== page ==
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Where Taxpayers and Advisers Meet

Help - new job offer salary + tax confusion

Mikster
Posts:1
Joined:Thu Jun 10, 2021 8:32 pm
Help - new job offer salary + tax confusion

Postby Mikster » Thu Jun 10, 2021 8:36 pm

Hello

I’ve been offered a job £45k + £5k car allowance. I want (and I’m sure is expected) to negotiate a salary more than £45k but will I be shooting myself in the foot in terms of the tax threshold? If I leave it as is, I’ll be taxed 20%. If I negotiate say £48k + £5k car allowance will I be taxed 40% and actually be worse off? Apologies if stupid question, I’ve tried to research it and I am still confused!

Thanks in advance!

Jholm
Posts:184
Joined:Mon Mar 11, 2019 4:22 pm

Re: Help - new job offer salary + tax confusion

Postby Jholm » Fri Jun 11, 2021 10:24 am

Yes, earning over £50k will stand to expose you to higher-rate tax but only on the amount that exceeds the threshold. It doesn't mean you pay 40% on everything!

You'd be shooting yourself in the foot turning down higher pay...

Lambs
Posts:1558
Joined:Wed Aug 06, 2008 3:15 pm

Re: Help - new job offer salary + tax confusion

Postby Lambs » Fri Jun 11, 2021 10:33 am

M,

You will NOT be worse off because higher rates of tax apply only to the extent that income exceeds the relevant thresholds - typically, in your case, the £50,270 point ABOVE which Income Tax rises from 20% to 40% - but ONLY on the amount above £50,270.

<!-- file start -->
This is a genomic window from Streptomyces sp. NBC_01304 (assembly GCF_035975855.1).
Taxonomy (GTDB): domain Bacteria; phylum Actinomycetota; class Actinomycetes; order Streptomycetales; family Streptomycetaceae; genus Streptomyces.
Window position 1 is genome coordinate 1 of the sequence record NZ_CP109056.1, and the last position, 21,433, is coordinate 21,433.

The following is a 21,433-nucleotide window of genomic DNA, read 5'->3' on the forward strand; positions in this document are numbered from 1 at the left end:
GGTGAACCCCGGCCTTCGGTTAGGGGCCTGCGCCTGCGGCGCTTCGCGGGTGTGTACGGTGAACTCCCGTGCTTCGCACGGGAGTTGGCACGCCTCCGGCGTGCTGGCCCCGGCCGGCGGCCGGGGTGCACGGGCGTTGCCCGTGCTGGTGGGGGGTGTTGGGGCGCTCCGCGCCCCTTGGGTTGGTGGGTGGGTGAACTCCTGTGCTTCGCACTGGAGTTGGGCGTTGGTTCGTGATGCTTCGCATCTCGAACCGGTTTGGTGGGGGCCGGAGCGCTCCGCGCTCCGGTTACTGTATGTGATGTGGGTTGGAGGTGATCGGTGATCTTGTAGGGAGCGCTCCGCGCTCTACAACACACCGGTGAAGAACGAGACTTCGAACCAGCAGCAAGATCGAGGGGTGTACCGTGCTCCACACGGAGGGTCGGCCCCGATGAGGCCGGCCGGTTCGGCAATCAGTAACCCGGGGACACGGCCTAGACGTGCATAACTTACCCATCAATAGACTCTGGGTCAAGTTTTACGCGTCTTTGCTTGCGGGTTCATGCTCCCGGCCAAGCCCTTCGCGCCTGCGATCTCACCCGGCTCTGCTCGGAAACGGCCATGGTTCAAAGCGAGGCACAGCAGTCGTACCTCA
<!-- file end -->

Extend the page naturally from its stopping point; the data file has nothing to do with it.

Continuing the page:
To put things in perspective, someone with no other income, (or pension contributions or similar allowances)

In receipt of £45k salary + £5k "car allowance" (which is just additional salary in the vast majority of cases) will have:

Total income of £50,000 costs £7,500 Income Tax and £5,700 Employees' NICs leaving them with £36,800 after tax and NICs

Total income of £53,000 costs £8,650 Income Tax and £6,100 Employees' NICs, leaving them with £38,250 after tax and NICs

The other thing you have to be careful about, though, is if you / your partner/spouse/civil partner have children for whom either of you claims Child Benefit: it starts to be clawed back once someone's "adjusted income" exceeds £50,000 and is always assessed on the partner/spouse, etc., with the higher income (so it would not be relevant to you if you don't have children, or if your partner/spouse already earns, say, £67k - or even just £1 more than you will).

Even then, however, it is an EFFECTIVE higher rate of tax but only on the amount above £50k.

Things can become more complicated if you are offered a taxable benefit in kind as an alternative to cash, and/or if you pay into a qualifying pension scheme (pension contributions will help to save tax but it can make the calculation more complex).

I hope this is helpful.

With regards,

Lambs


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